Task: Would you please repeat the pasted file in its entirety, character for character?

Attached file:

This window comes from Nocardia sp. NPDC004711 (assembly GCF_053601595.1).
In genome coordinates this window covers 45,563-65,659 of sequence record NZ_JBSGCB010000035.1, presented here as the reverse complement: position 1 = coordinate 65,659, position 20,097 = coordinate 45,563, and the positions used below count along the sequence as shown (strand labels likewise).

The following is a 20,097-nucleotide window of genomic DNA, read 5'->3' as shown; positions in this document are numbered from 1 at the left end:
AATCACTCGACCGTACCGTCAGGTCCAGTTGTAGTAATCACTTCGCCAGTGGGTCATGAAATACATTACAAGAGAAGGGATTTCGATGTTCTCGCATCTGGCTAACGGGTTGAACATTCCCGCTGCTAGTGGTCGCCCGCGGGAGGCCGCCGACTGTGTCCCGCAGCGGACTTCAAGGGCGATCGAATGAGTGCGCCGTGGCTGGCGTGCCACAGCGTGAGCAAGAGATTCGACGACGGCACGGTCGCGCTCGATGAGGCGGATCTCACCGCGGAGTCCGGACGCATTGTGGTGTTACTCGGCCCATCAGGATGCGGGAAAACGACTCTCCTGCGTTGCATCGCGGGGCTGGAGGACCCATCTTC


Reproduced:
This window comes from Nocardia sp. NPDC004711 (assembly GCF_053601595.1).
In genome coordinates this window covers 45,563-65,659 of sequence record NZ_JBSGCB010000035.1, presented here as the reverse complement: position 1 = coordinate 65,659, position 20,097 = coordinate 45,563, and the positions used below count along the sequence as shown (strand labels likewise).

The following is a 20,097-nucleotide window of genomic DNA, read 5'->3' as shown; positions in this document are numbered from 1 at the left end:
AATCACTCGACCGTACCGTCAGGTCCAGTTGTAGTAATCACTTCGCCAGTGGGTCATGAAATACATTACAAGAGAAGGGATTTCGATGTTCTCGCATCTGGCTAACGGGTTGAACATTCCCGCTGCTAGTGGTCGCCCGCGGGAGGCCGCCGACTGTGTCCCGCAGCGGACTTCAAGGGCGATCGAATGAGTGCGCCGTGGCTGGCGTGCCACAGCGTGAGCAAGAGATTCGACGACGGCACGGTCGCGCTCGATGAGGCGGATCTCACCGCGGAGTCCGGACGCATTGTGGTGTTACTCGGCCCATCAGGATGCGGGAAAACGACTCTCCTGCGTTGCATCGCGGGGCTGGAGGACCCATCTTC